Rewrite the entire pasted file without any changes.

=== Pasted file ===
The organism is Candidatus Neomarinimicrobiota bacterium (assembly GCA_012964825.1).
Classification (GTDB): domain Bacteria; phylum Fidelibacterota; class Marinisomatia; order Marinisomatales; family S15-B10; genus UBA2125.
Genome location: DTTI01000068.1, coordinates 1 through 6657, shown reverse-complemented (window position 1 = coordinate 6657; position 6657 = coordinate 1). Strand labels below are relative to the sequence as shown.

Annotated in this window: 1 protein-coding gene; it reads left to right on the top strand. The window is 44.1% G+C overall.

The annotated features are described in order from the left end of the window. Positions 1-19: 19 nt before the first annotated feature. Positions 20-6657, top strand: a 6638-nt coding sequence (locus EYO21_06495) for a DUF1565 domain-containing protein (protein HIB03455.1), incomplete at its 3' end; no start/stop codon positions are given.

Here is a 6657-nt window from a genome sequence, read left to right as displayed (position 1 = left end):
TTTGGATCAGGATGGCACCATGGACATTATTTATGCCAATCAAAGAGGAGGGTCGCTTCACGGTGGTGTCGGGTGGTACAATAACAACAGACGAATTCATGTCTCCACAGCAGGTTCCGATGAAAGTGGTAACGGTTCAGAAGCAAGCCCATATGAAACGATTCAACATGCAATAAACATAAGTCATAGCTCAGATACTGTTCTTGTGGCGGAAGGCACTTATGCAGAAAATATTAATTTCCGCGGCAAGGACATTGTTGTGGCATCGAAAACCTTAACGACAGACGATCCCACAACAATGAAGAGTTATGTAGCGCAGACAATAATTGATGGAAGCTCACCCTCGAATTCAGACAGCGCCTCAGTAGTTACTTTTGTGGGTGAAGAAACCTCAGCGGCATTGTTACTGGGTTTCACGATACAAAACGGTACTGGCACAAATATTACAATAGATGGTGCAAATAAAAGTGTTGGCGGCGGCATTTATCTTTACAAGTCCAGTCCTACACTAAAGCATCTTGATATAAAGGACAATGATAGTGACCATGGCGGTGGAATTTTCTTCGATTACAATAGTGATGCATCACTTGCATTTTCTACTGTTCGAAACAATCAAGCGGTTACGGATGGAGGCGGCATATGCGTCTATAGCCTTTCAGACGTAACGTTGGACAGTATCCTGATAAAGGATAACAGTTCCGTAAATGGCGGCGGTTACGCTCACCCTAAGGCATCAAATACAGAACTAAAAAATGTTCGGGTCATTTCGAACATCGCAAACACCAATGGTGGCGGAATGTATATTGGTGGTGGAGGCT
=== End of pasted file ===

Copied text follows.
The organism is Candidatus Neomarinimicrobiota bacterium (assembly GCA_012964825.1).
Classification (GTDB): domain Bacteria; phylum Fidelibacterota; class Marinisomatia; order Marinisomatales; family S15-B10; genus UBA2125.
Genome location: DTTI01000068.1, coordinates 1 through 6657, shown reverse-complemented (window position 1 = coordinate 6657; position 6657 = coordinate 1). Strand labels below are relative to the sequence as shown.

Annotated in this window: 1 protein-coding gene; it reads left to right on the top strand. The window is 44.1% G+C overall.

The annotated features are described in order from the left end of the window. Positions 1-19: 19 nt before the first annotated feature. Positions 20-6657, top strand: a 6638-nt coding sequence (locus EYO21_06495) for a DUF1565 domain-containing protein (protein HIB03455.1), incomplete at its 3' end; no start/stop codon positions are given.

Here is a 6657-nt window from a genome sequence, read left to right as displayed (position 1 = left end):
TTTGGATCAGGATGGCACCATGGACATTATTTATGCCAATCAAAGAGGAGGGTCGCTTCACGGTGGTGTCGGGTGGTACAATAACAACAGACGAATTCATGTCTCCACAGCAGGTTCCGATGAAAGTGGTAACGGTTCAGAAGCAAGCCCATATGAAACGATTCAACATGCAATAAACATAAGTCATAGCTCAGATACTGTTCTTGTGGCGGAAGGCACTTATGCAGAAAATATTAATTTCCGCGGCAAGGACATTGTTGTGGCATCGAAAACCTTAACGACAGACGATCCCACAACAATGAAGAGTTATGTAGCGCAGACAATAATTGATGGAAGCTCACCCTCGAATTCAGACAGCGCCTCAGTAGTTACTTTTGTGGGTGAAGAAACCTCAGCGGCATTGTTACTGGGTTTCACGATACAAAACGGTACTGGCACAAATATTACAATAGATGGTGCAAATAAAAGTGTTGGCGGCGGCATTTATCTTTACAAGTCCAGTCCTACACTAAAGCATCTTGATATAAAGGACAATGATAGTGACCATGGCGGTGGAATTTTCTTCGATTACAATAGTGATGCATCACTTGCATTTTCTACTGTTCGAAACAATCAAGCGGTTACGGATGGAGGCGGCATATGCGTCTATAGCCTTTCAGACGTAACGTTGGACAGTATCCTGATAAAGGATAACAGTTCCGTAAATGGCGGCGGTTACGCTCACCCTAAGGCATCAAATACAGAACTAAAAAATGTTCGGGTCATTTCGAACATCGCAAACACCAATGGTGGCGGAATGTATATTGGTGGTGGAGGCT